Erich Fromm and Critical Criminology
Beyond the Punitive Society
Awards and Recognition:
International Erich Fromm Prize, 2000
The editors examine the influential writings of Fromm (his 100th Anniversary is in 2000) as they apply to criminology, showing how his humanist perspective can make for a more effective and humane way of dealing with crime and criminals.
Linking the writings of the great humanist psychologist Erich Fromm to criminology, this collection shows how viewing crime patterns and the criminal justice system from Fromm's humanist perspective opens a path to more effective and more humane ways of understanding and dealing with crime and criminals.
Contributors to Erich Fromm and Critical Criminology draw on Fromm's writings on alienation, sadomasochism, and patriarchal/matriarchal values to assess the kinds of crimes being committed and the kinds of people committing them. They explore the spiritual and intellectual sources of Fromm's thought--including Jewish theology, Freudian psychoanalysis, Marxism, and Buddhism--and demonstrate how his socialist humanism points toward a society free of crime and violence. This volume also includes translations of two of Fromm's early articles on criminal justice, never before available in English, in which he develops a psychoanalytic Marxist critique of the role of criminal justice in a class society.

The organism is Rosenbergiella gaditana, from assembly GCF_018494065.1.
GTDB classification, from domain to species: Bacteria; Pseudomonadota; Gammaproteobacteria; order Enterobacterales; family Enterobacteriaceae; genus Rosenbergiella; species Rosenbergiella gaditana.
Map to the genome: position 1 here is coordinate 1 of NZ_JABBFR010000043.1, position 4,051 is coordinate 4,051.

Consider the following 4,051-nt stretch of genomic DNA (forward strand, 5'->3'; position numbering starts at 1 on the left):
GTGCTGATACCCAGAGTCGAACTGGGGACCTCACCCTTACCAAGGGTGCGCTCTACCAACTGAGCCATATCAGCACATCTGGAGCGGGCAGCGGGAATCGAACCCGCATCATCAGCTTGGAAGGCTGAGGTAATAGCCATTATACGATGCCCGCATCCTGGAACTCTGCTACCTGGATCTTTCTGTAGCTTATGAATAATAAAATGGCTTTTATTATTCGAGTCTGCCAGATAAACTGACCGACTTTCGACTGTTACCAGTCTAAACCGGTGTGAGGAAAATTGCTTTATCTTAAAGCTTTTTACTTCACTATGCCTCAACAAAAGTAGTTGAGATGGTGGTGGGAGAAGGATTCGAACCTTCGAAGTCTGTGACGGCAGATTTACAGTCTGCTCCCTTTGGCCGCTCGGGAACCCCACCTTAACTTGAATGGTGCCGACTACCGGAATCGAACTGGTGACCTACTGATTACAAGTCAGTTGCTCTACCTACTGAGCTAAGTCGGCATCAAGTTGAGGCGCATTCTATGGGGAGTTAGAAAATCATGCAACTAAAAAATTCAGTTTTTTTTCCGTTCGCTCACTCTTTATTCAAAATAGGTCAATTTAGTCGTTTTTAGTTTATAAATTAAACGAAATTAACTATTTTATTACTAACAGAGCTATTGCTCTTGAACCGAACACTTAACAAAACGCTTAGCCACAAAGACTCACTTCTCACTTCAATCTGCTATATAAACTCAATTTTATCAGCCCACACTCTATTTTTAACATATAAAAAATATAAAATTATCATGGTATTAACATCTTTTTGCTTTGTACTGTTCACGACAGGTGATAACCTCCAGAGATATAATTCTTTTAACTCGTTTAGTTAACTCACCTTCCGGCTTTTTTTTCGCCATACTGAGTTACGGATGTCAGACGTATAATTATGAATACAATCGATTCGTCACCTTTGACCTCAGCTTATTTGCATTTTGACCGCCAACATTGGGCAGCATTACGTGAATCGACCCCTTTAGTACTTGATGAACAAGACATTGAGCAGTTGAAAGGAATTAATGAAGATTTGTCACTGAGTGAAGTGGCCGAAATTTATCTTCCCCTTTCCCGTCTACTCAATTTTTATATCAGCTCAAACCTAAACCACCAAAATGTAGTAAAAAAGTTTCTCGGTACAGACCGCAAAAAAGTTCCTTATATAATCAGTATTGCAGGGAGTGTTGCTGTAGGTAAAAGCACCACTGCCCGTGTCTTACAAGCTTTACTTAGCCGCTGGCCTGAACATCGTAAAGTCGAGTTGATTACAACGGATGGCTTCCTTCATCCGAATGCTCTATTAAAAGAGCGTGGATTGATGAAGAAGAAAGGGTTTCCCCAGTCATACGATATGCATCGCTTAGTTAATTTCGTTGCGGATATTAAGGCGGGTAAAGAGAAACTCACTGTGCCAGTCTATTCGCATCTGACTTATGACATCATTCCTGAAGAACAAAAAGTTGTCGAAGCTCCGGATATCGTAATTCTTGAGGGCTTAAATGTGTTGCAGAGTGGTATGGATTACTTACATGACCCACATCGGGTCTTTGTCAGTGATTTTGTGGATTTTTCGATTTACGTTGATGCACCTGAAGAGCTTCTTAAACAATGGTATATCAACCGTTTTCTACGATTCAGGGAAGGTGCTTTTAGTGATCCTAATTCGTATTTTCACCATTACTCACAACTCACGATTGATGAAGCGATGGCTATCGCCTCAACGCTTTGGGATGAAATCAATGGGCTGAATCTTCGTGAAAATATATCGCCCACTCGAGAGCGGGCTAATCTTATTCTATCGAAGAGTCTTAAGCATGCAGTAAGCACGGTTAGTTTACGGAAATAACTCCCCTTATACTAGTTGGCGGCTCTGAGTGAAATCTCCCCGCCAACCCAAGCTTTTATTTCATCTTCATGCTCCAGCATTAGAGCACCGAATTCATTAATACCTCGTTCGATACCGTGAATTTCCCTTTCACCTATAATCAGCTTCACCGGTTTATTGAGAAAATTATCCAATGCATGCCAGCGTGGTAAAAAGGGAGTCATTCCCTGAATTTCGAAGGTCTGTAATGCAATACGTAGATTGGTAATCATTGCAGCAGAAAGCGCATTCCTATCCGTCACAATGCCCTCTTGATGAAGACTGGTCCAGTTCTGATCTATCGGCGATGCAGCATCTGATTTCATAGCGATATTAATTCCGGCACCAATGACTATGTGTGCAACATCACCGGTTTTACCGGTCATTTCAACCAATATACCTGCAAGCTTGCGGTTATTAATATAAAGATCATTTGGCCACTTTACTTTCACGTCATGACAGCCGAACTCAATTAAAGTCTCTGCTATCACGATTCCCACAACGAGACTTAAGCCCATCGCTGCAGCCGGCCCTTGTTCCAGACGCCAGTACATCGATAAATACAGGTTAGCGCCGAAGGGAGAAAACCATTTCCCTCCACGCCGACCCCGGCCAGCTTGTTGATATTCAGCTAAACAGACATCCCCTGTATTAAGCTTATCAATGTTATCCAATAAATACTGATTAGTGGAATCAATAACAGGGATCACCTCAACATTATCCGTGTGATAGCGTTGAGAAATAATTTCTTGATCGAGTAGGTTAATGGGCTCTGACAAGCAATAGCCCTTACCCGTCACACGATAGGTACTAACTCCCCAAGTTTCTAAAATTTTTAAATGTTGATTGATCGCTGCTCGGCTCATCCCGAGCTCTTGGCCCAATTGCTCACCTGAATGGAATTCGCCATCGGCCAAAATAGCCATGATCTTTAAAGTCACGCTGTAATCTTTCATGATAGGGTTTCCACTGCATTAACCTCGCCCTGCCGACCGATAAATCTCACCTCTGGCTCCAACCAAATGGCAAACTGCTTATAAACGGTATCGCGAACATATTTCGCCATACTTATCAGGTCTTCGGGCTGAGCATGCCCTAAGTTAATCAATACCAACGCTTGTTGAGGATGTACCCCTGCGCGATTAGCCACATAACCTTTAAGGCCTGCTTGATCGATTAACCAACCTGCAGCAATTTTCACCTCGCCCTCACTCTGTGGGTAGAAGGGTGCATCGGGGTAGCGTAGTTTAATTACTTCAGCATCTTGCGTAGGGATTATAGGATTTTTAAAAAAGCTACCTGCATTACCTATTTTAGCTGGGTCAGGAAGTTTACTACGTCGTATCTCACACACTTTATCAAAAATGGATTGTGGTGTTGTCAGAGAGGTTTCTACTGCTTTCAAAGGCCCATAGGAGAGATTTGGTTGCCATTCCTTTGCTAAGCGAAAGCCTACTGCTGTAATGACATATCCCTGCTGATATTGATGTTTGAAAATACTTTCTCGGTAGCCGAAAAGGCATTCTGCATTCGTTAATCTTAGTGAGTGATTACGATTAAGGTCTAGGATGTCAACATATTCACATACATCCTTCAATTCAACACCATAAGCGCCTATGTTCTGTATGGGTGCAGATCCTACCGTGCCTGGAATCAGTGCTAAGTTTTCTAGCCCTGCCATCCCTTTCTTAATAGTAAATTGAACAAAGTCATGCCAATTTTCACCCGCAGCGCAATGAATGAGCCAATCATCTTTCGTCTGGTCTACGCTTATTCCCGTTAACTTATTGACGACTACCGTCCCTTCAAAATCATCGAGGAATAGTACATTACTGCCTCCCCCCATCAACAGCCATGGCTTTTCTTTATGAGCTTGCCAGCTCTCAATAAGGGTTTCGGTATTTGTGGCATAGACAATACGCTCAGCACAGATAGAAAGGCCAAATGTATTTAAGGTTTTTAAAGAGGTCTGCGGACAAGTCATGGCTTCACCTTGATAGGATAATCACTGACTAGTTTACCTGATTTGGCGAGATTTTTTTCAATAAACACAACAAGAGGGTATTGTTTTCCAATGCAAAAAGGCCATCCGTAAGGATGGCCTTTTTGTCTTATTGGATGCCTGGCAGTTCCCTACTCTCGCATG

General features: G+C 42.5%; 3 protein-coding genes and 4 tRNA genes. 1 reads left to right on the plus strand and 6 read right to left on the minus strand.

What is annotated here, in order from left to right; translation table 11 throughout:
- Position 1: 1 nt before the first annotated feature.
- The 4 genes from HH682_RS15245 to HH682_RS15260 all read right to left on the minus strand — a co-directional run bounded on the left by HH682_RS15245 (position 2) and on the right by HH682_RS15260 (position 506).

At a time when American society seems bent, to an unprecedented degree, on imprisonment, executions, and other violent responses to the problem of crime, Fromm's humanist critique offers a unique vantage point from which to renew and develop a critical criminology.
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